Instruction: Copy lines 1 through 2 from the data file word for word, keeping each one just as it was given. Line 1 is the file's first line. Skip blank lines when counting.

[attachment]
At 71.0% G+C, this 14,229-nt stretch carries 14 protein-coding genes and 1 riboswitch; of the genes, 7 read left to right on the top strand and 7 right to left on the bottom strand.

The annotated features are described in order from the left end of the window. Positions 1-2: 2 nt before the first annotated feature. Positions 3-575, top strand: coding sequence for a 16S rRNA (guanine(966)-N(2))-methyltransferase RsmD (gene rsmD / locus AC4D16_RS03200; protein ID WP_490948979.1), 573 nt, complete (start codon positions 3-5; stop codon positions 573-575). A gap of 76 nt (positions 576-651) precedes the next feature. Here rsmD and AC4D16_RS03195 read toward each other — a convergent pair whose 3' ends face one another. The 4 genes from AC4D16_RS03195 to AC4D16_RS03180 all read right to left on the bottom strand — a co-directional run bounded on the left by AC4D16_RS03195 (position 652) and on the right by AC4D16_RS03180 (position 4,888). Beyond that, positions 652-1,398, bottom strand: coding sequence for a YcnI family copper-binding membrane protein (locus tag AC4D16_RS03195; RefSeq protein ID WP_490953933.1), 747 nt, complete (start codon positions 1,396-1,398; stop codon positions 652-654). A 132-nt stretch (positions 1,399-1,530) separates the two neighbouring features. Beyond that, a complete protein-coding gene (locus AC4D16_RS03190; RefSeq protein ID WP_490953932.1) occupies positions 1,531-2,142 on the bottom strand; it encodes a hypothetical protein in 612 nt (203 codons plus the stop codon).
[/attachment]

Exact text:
At 71.0% G+C, this 14,229-nt stretch carries 14 protein-coding genes and 1 riboswitch; of the genes, 7 read left to right on the top strand and 7 right to left on the bottom strand.

The annotated features are described in order from the left end of the window. Positions 1-2: 2 nt before the first annotated feature. Positions 3-575, top strand: coding sequence for a 16S rRNA (guanine(966)-N(2))-methyltransferase RsmD (gene rsmD / locus AC4D16_RS03200; protein ID WP_490948979.1), 573 nt, complete (start codon positions 3-5; stop codon positions 573-575). A gap of 76 nt (positions 576-651) precedes the next feature. Here rsmD and AC4D16_RS03195 read toward each other — a convergent pair whose 3' ends face one another. The 4 genes from AC4D16_RS03195 to AC4D16_RS03180 all read right to left on the bottom strand — a co-directional run bounded on the left by AC4D16_RS03195 (position 652) and on the right by AC4D16_RS03180 (position 4,888). Beyond that, positions 652-1,398, bottom strand: coding sequence for a YcnI family copper-binding membrane protein (locus tag AC4D16_RS03195; RefSeq protein ID WP_490953933.1), 747 nt, complete (start codon positions 1,396-1,398; stop codon positions 652-654). A 132-nt stretch (positions 1,399-1,530) separates the two neighbouring features. Beyond that, a complete protein-coding gene (locus AC4D16_RS03190; RefSeq protein ID WP_490953932.1) occupies positions 1,531-2,142 on the bottom strand; it encodes a hypothetical protein in 612 nt (203 codons plus the stop codon).